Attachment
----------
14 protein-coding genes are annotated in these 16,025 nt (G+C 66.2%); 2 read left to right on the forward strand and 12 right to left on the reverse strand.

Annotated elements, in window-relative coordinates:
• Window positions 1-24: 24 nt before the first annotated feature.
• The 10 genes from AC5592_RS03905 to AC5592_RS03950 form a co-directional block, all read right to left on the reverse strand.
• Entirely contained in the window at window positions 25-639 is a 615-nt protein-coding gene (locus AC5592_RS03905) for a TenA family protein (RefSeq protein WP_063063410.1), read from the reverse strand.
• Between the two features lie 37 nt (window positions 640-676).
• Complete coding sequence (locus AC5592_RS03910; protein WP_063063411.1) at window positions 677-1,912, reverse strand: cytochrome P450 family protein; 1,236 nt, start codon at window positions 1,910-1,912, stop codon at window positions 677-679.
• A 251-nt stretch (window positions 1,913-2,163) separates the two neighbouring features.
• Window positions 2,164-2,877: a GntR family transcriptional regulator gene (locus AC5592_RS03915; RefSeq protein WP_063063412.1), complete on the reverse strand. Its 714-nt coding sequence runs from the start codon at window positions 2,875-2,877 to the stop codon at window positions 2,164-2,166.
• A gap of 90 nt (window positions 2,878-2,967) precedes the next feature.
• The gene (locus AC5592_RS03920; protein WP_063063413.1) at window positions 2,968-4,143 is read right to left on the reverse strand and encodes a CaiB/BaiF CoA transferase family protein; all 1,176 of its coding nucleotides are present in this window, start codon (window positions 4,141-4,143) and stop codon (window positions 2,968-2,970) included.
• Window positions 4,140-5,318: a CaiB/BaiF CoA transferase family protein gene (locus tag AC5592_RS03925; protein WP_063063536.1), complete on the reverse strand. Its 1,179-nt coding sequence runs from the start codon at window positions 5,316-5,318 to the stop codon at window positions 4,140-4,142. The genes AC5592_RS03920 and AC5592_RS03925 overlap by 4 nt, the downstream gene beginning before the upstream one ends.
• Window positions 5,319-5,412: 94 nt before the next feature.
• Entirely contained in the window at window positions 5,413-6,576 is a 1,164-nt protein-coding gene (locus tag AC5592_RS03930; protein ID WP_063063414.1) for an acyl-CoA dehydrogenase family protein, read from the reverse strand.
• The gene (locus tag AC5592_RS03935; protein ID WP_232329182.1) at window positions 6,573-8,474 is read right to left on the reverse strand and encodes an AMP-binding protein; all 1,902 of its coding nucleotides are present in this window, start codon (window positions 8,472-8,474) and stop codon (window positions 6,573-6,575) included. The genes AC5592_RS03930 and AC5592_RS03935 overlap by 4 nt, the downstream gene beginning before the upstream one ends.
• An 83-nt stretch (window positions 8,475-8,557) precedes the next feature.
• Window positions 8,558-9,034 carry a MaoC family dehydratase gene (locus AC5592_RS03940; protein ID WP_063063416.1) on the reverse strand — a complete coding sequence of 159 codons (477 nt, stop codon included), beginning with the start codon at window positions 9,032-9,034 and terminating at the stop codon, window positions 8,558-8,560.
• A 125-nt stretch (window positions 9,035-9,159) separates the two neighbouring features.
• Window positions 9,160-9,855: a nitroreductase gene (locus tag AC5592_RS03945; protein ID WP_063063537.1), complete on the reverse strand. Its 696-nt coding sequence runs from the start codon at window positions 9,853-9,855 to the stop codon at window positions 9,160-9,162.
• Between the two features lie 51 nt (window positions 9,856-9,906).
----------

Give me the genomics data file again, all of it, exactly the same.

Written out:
14 protein-coding genes are annotated in these 16,025 nt (G+C 66.2%); 2 read left to right on the forward strand and 12 right to left on the reverse strand.

Annotated elements, in window-relative coordinates:
• Window positions 1-24: 24 nt before the first annotated feature.
• The 10 genes from AC5592_RS03905 to AC5592_RS03950 form a co-directional block, all read right to left on the reverse strand.
• Entirely contained in the window at window positions 25-639 is a 615-nt protein-coding gene (locus AC5592_RS03905) for a TenA family protein (RefSeq protein WP_063063410.1), read from the reverse strand.
• Between the two features lie 37 nt (window positions 640-676).
• Complete coding sequence (locus AC5592_RS03910; protein WP_063063411.1) at window positions 677-1,912, reverse strand: cytochrome P450 family protein; 1,236 nt, start codon at window positions 1,910-1,912, stop codon at window positions 677-679.
• A 251-nt stretch (window positions 1,913-2,163) separates the two neighbouring features.
• Window positions 2,164-2,877: a GntR family transcriptional regulator gene (locus AC5592_RS03915; RefSeq protein WP_063063412.1), complete on the reverse strand. Its 714-nt coding sequence runs from the start codon at window positions 2,875-2,877 to the stop codon at window positions 2,164-2,166.
• A gap of 90 nt (window positions 2,878-2,967) precedes the next feature.
• The gene (locus AC5592_RS03920; protein WP_063063413.1) at window positions 2,968-4,143 is read right to left on the reverse strand and encodes a CaiB/BaiF CoA transferase family protein; all 1,176 of its coding nucleotides are present in this window, start codon (window positions 4,141-4,143) and stop codon (window positions 2,968-2,970) included.
• Window positions 4,140-5,318: a CaiB/BaiF CoA transferase family protein gene (locus tag AC5592_RS03925; protein WP_063063536.1), complete on the reverse strand. Its 1,179-nt coding sequence runs from the start codon at window positions 5,316-5,318 to the stop codon at window positions 4,140-4,142. The genes AC5592_RS03920 and AC5592_RS03925 overlap by 4 nt, the downstream gene beginning before the upstream one ends.
• Window positions 5,319-5,412: 94 nt before the next feature.
• Entirely contained in the window at window positions 5,413-6,576 is a 1,164-nt protein-coding gene (locus tag AC5592_RS03930; protein ID WP_063063414.1) for an acyl-CoA dehydrogenase family protein, read from the reverse strand.
• The gene (locus tag AC5592_RS03935; protein ID WP_232329182.1) at window positions 6,573-8,474 is read right to left on the reverse strand and encodes an AMP-binding protein; all 1,902 of its coding nucleotides are present in this window, start codon (window positions 8,472-8,474) and stop codon (window positions 6,573-6,575) included. The genes AC5592_RS03930 and AC5592_RS03935 overlap by 4 nt, the downstream gene beginning before the upstream one ends.
• An 83-nt stretch (window positions 8,475-8,557) precedes the next feature.
• Window positions 8,558-9,034 carry a MaoC family dehydratase gene (locus AC5592_RS03940; protein ID WP_063063416.1) on the reverse strand — a complete coding sequence of 159 codons (477 nt, stop codon included), beginning with the start codon at window positions 9,032-9,034 and terminating at the stop codon, window positions 8,558-8,560.
• A 125-nt stretch (window positions 9,035-9,159) separates the two neighbouring features.
• Window positions 9,160-9,855: a nitroreductase gene (locus tag AC5592_RS03945; protein ID WP_063063537.1), complete on the reverse strand. Its 696-nt coding sequence runs from the start codon at window positions 9,853-9,855 to the stop codon at window positions 9,160-9,162.
• Between the two features lie 51 nt (window positions 9,856-9,906).